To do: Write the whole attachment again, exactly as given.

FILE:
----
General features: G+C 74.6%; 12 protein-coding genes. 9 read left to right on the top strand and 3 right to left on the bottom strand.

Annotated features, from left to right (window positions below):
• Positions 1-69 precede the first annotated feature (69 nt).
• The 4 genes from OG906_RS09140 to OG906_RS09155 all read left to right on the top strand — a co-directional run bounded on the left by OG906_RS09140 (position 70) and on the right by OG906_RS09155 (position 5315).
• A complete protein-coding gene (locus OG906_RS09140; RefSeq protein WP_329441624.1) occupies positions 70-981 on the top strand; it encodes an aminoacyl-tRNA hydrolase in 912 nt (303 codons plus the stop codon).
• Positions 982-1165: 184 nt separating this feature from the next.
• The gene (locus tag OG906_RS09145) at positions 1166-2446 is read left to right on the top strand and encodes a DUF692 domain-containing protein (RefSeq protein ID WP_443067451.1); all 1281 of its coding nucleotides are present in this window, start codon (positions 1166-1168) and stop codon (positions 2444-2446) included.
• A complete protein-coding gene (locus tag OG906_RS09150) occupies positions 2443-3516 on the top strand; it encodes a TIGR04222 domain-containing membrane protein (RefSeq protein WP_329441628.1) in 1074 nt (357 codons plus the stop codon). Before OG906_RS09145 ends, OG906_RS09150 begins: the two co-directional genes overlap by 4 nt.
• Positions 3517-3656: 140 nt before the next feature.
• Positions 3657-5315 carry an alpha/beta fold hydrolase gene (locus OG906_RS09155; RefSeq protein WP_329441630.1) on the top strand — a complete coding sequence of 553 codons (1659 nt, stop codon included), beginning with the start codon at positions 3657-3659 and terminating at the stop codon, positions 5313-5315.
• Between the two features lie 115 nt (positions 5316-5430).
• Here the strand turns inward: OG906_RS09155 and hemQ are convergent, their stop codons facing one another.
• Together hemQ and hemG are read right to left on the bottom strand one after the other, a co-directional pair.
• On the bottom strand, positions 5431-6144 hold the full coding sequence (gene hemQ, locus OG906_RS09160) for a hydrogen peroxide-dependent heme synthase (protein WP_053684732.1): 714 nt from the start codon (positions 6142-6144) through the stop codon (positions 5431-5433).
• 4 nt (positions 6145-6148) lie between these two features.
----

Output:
General features: G+C 74.6%; 12 protein-coding genes. 9 read left to right on the top strand and 3 right to left on the bottom strand.

Annotated features, from left to right (window positions below):
• Positions 1-69 precede the first annotated feature (69 nt).
• The 4 genes from OG906_RS09140 to OG906_RS09155 all read left to right on the top strand — a co-directional run bounded on the left by OG906_RS09140 (position 70) and on the right by OG906_RS09155 (position 5315).
• A complete protein-coding gene (locus OG906_RS09140; RefSeq protein WP_329441624.1) occupies positions 70-981 on the top strand; it encodes an aminoacyl-tRNA hydrolase in 912 nt (303 codons plus the stop codon).
• Positions 982-1165: 184 nt separating this feature from the next.
• The gene (locus tag OG906_RS09145) at positions 1166-2446 is read left to right on the top strand and encodes a DUF692 domain-containing protein (RefSeq protein ID WP_443067451.1); all 1281 of its coding nucleotides are present in this window, start codon (positions 1166-1168) and stop codon (positions 2444-2446) included.
• A complete protein-coding gene (locus tag OG906_RS09150) occupies positions 2443-3516 on the top strand; it encodes a TIGR04222 domain-containing membrane protein (RefSeq protein WP_329441628.1) in 1074 nt (357 codons plus the stop codon). Before OG906_RS09145 ends, OG906_RS09150 begins: the two co-directional genes overlap by 4 nt.
• Positions 3517-3656: 140 nt before the next feature.
• Positions 3657-5315 carry an alpha/beta fold hydrolase gene (locus OG906_RS09155; RefSeq protein WP_329441630.1) on the top strand — a complete coding sequence of 553 codons (1659 nt, stop codon included), beginning with the start codon at positions 3657-3659 and terminating at the stop codon, positions 5313-5315.
• Between the two features lie 115 nt (positions 5316-5430).
• Here the strand turns inward: OG906_RS09155 and hemQ are convergent, their stop codons facing one another.
• Together hemQ and hemG are read right to left on the bottom strand one after the other, a co-directional pair.
• On the bottom strand, positions 5431-6144 hold the full coding sequence (gene hemQ, locus OG906_RS09160) for a hydrogen peroxide-dependent heme synthase (protein WP_053684732.1): 714 nt from the start codon (positions 6142-6144) through the stop codon (positions 5431-5433).
• 4 nt (positions 6145-6148) lie between these two features.